Should Business Embrace Social Networking?

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Social networking for the enterprise is booming. The sector is unquestionably adding revenues for new providers, adding jobs at old companies, and adding profits throughout the industry. In a wave that seemed to begin in earnest just 18 months ago, enterprises now embrace these tools to achieve better (and less expensive) results across most major business functions despite fears over losing control of company secrets.

For most companies today, the advantages seem to outweigh the risks. Ed Keating, VP of the content division of the Software & Information Industry Association (SIIA), sees a strong trend toward the medium, saying, “Social media is where a lot of companies are trying to go.” Truly, today’s recession feels somehow remote from the industry surrounding social media. With a mood that is robust, there is a feeling of a “new frontier opening up, with the early adopters, the purists complaining of the businesses, and profiteers now at the gate,” surmises Keating. Meanwhile, new companies and new services continue to appear with surprising speed. Indeed, it is beginning to feel like 1999 all over again.

Susan Etlinger, VP at The Horn Group, a firm specializing in digital communications for technology companies, says the top areas for enterprise activity on the social web are lead generation, customer service, brand value expansion, competitive intelligence, and innovation management.

Some of the pitfalls of engaging in social media come from how the medium is distinct from any other type of business engagement in the past. Etlinger, echoing a view generally held throughout the medium, cautions, “The rules for social media are social. For instance, you would not walk up to someone in the street, ask her for an opinion, and then walk away. You have to complete the dialogue.” In a traditional form of data gathering, the focus group, enterprises do exactly that—sit behind a two-way mirror, get the results, and then leave. In addition, Etlinger believes there is resistance relating to fear of the medium itself, “Social media strike at a fundamental human fear of loss of control,” adding that, “Companies that have a traditional command and control model suffer from this the most.”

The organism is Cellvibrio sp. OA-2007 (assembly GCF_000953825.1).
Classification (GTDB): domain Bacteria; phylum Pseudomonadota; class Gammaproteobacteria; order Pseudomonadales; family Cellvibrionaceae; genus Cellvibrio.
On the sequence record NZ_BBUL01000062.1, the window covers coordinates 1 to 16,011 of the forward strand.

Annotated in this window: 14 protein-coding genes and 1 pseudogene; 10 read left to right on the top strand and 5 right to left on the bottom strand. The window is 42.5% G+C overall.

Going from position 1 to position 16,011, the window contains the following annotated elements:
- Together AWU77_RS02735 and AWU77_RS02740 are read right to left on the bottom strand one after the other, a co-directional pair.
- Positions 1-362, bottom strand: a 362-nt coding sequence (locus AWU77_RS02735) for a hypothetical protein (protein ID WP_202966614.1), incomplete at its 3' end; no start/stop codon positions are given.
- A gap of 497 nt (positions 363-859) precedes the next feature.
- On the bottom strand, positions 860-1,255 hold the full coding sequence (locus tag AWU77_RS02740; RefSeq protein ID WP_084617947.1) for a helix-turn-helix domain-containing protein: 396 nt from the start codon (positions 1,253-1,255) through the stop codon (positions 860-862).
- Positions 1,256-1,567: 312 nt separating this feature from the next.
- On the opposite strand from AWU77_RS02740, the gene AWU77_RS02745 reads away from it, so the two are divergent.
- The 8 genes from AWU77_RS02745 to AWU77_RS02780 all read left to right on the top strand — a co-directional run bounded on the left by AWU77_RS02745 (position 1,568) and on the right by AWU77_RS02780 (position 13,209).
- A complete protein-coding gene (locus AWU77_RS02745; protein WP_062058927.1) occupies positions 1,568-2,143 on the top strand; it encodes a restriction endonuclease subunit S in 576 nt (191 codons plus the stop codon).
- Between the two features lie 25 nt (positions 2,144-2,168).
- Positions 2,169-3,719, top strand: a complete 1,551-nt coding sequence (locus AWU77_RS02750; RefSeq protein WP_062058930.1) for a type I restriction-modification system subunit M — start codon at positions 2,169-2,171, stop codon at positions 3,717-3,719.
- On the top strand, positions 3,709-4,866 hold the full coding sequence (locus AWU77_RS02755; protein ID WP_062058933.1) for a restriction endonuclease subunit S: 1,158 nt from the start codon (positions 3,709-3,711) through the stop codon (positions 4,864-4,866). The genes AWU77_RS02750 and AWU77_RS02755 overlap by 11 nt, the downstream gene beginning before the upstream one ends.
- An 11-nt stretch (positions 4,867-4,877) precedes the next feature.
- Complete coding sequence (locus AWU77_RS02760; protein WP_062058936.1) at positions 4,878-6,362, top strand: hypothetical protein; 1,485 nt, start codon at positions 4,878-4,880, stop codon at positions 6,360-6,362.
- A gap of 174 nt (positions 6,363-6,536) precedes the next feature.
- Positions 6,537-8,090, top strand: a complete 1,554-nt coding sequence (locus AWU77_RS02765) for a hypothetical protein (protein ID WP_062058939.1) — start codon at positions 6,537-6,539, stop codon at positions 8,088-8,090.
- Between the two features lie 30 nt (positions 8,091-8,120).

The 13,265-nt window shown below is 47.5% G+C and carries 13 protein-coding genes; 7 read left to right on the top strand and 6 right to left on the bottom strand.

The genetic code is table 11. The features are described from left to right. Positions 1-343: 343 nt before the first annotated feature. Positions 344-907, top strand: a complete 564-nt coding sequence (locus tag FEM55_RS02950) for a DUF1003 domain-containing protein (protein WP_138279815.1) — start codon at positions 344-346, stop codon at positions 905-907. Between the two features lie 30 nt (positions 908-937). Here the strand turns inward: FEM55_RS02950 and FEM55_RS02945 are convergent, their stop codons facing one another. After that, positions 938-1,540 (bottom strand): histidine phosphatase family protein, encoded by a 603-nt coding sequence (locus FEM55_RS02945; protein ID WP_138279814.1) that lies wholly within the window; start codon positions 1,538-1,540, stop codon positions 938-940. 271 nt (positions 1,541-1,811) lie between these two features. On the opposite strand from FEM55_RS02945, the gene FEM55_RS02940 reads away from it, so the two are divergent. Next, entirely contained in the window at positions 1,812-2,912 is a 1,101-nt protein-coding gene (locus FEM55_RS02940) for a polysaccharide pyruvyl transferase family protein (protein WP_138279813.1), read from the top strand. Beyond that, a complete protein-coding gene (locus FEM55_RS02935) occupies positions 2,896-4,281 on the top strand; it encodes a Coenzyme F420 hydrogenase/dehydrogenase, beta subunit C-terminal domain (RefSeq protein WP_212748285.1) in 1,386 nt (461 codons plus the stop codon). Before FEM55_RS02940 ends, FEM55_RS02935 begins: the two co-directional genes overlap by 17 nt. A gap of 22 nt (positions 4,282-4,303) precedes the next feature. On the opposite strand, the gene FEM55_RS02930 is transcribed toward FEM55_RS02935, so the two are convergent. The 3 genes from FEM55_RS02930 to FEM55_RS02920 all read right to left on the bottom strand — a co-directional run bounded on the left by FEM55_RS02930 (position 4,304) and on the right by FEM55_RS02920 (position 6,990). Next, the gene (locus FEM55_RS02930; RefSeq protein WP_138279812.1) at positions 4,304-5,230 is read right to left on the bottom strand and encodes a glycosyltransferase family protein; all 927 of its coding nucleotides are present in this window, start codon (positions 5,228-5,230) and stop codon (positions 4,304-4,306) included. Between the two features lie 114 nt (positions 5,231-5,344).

Certain fears seem justified. Relying on public social networking sites should raise red flags for enterprises given the privacy policies of these sites. Facebook’s terms of service explicitly state that the content posted there is the property of Facebook. Thus, even if a profile is deleted, the content that was posted remains on the site. Hence the phrase “What happens in the Facebook, stays in the Facebook,” made popular in a YouTube video and recently discussed on ABC’s The View.

Despite cautionary tales, Tim Walker, analyst and host of Hoover’s Business Insight Zone, points out that the risks of staying on the sidelines may be a lost opportunity, “Folks are probably talking about you anyway on Twitter, so it’s just an opportunity to be part of the conversation.”

Soumitra Dutta, co-author of the book Throwing Sheep in the Boardroom, credits the rise in social networking technology with three trends: a growth in e-skills with increased access to technology, a generational shift in demographics toward a growing population that favors openness, and “an innate human desire” to establish an identity and a standing in a community. His view as to why the social medium is on fire is that it is a technology that “catches up and unleashes human behavior on a global scale.” Working as a consultant to IBM, Dutta saw a major shift in one corporation’s culture aided by social media. When IBM’s chairman and CEO, Sam Palmisano, took over, he created a community website to gather ideas on company strategy despite heavy pushback from the Old Guard. “He succeeded in getting a large-scale engagement on the values of the company and what they should be,” enthuses Dutta.

To achieve results that also meet the rigorous requirements of enterprise privacy policies, companies are flocking to build in-house solutions that do not reside on the public web. Rob Koplowitz, principal analyst at Forrester Research, Inc., states, “I’m certainly seeing a trend toward social networking becoming a mainstream enterprise technology. Enterprises are looking for IT-sanctioned solutions so that users do not use public offerings where privacy, intellectual capital, and compliance could be compromised. Once they’ve moved toward a strategy that fits the enterprises requirements, the rewards can be substantial. The networking effect that magnifies the value of information and expertise on the public side can be translated to work in the enterprise.”

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